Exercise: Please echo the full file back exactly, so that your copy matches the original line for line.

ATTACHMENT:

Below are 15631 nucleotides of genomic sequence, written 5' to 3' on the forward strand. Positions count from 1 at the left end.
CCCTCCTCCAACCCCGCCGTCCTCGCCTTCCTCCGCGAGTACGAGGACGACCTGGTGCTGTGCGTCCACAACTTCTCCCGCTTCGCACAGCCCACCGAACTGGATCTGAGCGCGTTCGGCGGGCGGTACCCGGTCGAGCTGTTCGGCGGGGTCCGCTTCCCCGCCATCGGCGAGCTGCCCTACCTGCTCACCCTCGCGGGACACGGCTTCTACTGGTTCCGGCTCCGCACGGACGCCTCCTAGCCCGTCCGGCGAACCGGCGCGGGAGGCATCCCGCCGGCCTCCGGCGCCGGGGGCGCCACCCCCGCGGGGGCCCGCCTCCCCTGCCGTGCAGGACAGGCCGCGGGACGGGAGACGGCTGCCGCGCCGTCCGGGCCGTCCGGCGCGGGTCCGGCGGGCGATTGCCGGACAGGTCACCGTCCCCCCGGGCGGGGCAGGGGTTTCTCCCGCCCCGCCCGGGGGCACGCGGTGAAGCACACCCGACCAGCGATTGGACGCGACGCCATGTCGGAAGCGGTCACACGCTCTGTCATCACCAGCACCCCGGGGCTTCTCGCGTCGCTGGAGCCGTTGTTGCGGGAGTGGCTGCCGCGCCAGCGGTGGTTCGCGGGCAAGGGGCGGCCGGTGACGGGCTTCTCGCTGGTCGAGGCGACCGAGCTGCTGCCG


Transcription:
Below are 15631 nucleotides of genomic sequence, written 5' to 3' on the forward strand. Positions count from 1 at the left end.
CCCTCCTCCAACCCCGCCGTCCTCGCCTTCCTCCGCGAGTACGAGGACGACCTGGTGCTGTGCGTCCACAACTTCTCCCGCTTCGCACAGCCCACCGAACTGGATCTGAGCGCGTTCGGCGGGCGGTACCCGGTCGAGCTGTTCGGCGGGGTCCGCTTCCCCGCCATCGGCGAGCTGCCCTACCTGCTCACCCTCGCGGGACACGGCTTCTACTGGTTCCGGCTCCGCACGGACGCCTCCTAGCCCGTCCGGCGAACCGGCGCGGGAGGCATCCCGCCGGCCTCCGGCGCCGGGGGCGCCACCCCCGCGGGGGCCCGCCTCCCCTGCCGTGCAGGACAGGCCGCGGGACGGGAGACGGCTGCCGCGCCGTCCGGGCCGTCCGGCGCGGGTCCGGCGGGCGATTGCCGGACAGGTCACCGTCCCCCCGGGCGGGGCAGGGGTTTCTCCCGCCCCGCCCGGGGGCACGCGGTGAAGCACACCCGACCAGCGATTGGACGCGACGCCATGTCGGAAGCGGTCACACGCTCTGTCATCACCAGCACCCCGGGGCTTCTCGCGTCGCTGGAGCCGTTGTTGCGGGAGTGGCTGCCGCGCCAGCGGTGGTTCGCGGGCAAGGGGCGGCCGGTGACGGGCTTCTCGCTGGTCGAGGCGACCGAGCTGCTGCCG